Some of the boutiques were so stuffed with teetering breakables I was terrified of knocking them off their perches. Other punters seemed intent on buying, but for me, picking my way along the aisles of ancient curiosities was more of a trip down memory lane.
The fog had lifted and we walked up Primrose Hill to a tall monument recording the two world wars and a much smaller one commemorating the Boer War and George Bradford, the first soldier of any New Zealand military force to be killed overseas. I presume he lived in Paeroa. Down in the valley the townscape was furred by leafless trees.
Karangahake Gorge, Waihi and Paeroa are glued together by their past and we drove west on SH2. After the flatness of the Hauraki Plains, the high cliffs of the gorge were like a welcoming hug.
In need of sustenance, we called in to the historic Waikino Railway Station (transplanted from Paeroa), which is furnished as it might have been in the early 1900s.
The atmosphere was charming and cosy and quite unexpected. A fire burned in the old brick fireplace, the tables were laid with lace cloths, and all the food was made in the kitchen (aka the engine room).
Above the cafe’s fireplace hangs a large photograph of the Victoria Battery just across the road. It was once the largest quartz crushing/gold extraction plant in the world. We walked among the wreckage and residue of this huge complex that looks as if a giant has thrown his toys out of the cot and left them to rust.
A cold wind was rattling through the gorge. We took a quick look at the working stamper in the museum in the old transformer building and hastened back to the shelter of the car.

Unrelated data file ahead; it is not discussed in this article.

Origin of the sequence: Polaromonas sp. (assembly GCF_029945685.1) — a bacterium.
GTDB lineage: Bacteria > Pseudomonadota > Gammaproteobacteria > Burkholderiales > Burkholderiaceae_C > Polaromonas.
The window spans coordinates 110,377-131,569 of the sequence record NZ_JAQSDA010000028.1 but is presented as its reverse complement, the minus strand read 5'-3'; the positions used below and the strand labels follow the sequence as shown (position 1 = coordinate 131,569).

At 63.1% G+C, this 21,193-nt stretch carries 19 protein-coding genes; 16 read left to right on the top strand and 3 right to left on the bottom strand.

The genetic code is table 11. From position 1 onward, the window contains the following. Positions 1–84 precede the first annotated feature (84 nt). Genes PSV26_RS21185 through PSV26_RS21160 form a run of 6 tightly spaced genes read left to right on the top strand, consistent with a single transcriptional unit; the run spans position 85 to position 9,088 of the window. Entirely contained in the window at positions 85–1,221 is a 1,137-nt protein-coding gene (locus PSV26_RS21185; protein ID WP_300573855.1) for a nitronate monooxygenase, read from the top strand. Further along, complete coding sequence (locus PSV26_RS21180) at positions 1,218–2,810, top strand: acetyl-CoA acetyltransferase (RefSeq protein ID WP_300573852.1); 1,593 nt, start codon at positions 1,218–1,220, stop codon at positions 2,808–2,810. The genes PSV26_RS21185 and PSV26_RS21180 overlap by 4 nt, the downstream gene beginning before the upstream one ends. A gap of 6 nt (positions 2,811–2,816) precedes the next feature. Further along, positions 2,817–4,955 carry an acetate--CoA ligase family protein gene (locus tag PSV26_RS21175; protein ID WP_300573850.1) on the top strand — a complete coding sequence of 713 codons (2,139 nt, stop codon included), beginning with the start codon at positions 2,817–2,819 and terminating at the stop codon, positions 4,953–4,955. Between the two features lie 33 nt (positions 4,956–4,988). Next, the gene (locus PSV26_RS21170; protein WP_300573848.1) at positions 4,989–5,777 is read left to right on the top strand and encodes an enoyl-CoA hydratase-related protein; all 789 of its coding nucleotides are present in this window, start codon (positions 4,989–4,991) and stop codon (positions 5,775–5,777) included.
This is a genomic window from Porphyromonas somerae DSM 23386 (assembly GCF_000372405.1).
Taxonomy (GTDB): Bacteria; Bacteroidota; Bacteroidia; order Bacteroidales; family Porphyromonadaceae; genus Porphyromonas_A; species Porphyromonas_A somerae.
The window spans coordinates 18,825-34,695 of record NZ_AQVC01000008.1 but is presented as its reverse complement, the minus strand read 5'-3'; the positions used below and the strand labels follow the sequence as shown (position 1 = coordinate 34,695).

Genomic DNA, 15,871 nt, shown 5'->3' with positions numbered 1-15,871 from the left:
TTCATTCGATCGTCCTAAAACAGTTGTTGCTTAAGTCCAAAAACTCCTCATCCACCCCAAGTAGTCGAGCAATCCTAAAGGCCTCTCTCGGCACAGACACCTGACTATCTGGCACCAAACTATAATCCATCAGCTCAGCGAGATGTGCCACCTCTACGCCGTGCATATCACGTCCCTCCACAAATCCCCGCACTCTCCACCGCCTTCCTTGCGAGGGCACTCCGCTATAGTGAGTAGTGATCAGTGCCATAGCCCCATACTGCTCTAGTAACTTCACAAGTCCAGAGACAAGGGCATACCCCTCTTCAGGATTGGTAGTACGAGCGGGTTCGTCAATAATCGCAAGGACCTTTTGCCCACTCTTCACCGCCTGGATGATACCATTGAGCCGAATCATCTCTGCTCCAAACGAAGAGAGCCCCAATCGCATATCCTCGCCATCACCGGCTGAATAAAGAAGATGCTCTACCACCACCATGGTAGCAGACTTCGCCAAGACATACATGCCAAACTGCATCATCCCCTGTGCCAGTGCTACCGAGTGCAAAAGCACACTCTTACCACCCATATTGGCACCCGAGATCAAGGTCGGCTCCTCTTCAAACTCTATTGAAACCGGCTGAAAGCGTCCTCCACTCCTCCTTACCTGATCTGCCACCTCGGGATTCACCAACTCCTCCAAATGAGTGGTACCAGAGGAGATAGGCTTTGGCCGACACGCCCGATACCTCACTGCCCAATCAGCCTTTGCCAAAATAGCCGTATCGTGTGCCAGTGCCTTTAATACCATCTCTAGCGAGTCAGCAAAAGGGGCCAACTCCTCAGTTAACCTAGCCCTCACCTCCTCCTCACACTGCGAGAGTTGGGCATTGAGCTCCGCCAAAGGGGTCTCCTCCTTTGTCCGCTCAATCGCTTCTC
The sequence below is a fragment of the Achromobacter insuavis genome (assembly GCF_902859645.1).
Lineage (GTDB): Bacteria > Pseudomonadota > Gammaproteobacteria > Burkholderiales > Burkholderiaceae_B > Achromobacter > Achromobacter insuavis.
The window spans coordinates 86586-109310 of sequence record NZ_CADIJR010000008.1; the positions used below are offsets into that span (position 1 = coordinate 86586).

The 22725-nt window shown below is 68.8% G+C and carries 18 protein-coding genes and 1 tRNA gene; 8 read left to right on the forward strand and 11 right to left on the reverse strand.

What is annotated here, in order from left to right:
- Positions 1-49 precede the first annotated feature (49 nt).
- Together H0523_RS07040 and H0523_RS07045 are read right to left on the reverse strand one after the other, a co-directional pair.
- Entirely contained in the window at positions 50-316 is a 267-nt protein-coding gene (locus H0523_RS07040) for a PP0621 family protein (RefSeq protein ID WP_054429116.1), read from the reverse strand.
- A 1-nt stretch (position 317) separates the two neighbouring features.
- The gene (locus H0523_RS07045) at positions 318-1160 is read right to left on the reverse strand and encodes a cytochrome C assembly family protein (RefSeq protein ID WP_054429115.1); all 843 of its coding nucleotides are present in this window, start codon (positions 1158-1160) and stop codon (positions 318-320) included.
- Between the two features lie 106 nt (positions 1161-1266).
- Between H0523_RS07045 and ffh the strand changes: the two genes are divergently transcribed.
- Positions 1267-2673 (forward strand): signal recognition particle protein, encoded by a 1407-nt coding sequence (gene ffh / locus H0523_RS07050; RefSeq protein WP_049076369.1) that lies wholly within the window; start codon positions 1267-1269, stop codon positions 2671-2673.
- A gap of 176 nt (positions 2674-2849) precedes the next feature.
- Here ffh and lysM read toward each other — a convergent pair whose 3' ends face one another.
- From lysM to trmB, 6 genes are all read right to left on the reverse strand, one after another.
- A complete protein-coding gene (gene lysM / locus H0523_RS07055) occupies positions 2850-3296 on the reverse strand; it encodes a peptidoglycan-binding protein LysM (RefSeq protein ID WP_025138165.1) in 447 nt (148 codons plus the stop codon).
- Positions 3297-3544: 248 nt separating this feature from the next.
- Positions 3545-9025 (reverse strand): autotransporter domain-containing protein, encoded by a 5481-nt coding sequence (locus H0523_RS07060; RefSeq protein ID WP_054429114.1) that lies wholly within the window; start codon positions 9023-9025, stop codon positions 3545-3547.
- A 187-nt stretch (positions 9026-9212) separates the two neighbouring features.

In Waihi we discovered that we had just missed the bus for the tour which goes to the working Correnso underground gold mine. But in a Waihi cafe I met an old miner who had seen a bit of metal in his time. He told me that the Martha mine will be turned into a recreational lake when the gold’s gone. “I wouldn’t buy a boat just yet,” he grinned.
We took a few photographs of the old Cornish Pumphouse on Martha’s lip and then moved out of the cold into the marvellous Gold Discovery Centre across the road. This is not so much a museum as an experience. I played two-up with a tough ‘ghost’ miner and had my thumb cut off when I owed him money.
I was chatted up by two hologram miners who encouraged me to handle a drill, and in the Ghost Theatre was introduced to a hologram called Tom, and his girlfriend Essie. They were arguing about the infamous miners’ strike in 1912. The vignette was so realistic, I almost intervened.
Calling it a day, we drove to Waihi Beach RSA Club, where RVers are welcome to park on the expansive hard-surface area behind the building. In the lively restaurant the food was wholesome, hearty and reasonably priced. We joined two other RV couples and settled in for a congenial evening.
No gold weighed down our pockets as we left the area, but in terms of discovery, we felt the richer for having been there.